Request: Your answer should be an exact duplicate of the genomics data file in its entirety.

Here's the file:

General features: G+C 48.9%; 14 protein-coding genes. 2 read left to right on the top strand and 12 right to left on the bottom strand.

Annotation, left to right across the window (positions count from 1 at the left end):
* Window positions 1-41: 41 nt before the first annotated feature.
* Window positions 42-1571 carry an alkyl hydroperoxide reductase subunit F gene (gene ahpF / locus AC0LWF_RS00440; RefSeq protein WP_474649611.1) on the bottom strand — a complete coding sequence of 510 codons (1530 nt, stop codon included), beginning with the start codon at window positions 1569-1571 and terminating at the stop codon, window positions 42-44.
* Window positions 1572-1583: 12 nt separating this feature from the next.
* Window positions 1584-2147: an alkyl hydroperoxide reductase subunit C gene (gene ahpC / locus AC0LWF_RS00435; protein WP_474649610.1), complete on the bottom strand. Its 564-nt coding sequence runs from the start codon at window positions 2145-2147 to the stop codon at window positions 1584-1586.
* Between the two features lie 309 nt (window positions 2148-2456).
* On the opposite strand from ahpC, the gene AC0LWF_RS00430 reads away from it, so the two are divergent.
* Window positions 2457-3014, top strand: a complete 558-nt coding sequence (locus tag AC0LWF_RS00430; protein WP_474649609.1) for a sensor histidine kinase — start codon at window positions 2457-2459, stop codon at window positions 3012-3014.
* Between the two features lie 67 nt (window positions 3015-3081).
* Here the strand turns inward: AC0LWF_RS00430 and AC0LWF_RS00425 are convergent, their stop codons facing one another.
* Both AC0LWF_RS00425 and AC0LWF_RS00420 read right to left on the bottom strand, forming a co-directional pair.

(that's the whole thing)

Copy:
General features: G+C 48.9%; 14 protein-coding genes. 2 read left to right on the top strand and 12 right to left on the bottom strand.

Annotation, left to right across the window (positions count from 1 at the left end):
* Window positions 1-41: 41 nt before the first annotated feature.
* Window positions 42-1571 carry an alkyl hydroperoxide reductase subunit F gene (gene ahpF / locus AC0LWF_RS00440; RefSeq protein WP_474649611.1) on the bottom strand — a complete coding sequence of 510 codons (1530 nt, stop codon included), beginning with the start codon at window positions 1569-1571 and terminating at the stop codon, window positions 42-44.
* Window positions 1572-1583: 12 nt separating this feature from the next.
* Window positions 1584-2147: an alkyl hydroperoxide reductase subunit C gene (gene ahpC / locus AC0LWF_RS00435; protein WP_474649610.1), complete on the bottom strand. Its 564-nt coding sequence runs from the start codon at window positions 2145-2147 to the stop codon at window positions 1584-1586.
* Between the two features lie 309 nt (window positions 2148-2456).
* On the opposite strand from ahpC, the gene AC0LWF_RS00430 reads away from it, so the two are divergent.
* Window positions 2457-3014, top strand: a complete 558-nt coding sequence (locus tag AC0LWF_RS00430; protein WP_474649609.1) for a sensor histidine kinase — start codon at window positions 2457-2459, stop codon at window positions 3012-3014.
* Between the two features lie 67 nt (window positions 3015-3081).
* Here the strand turns inward: AC0LWF_RS00430 and AC0LWF_RS00425 are convergent, their stop codons facing one another.
* Both AC0LWF_RS00425 and AC0LWF_RS00420 read right to left on the bottom strand, forming a co-directional pair.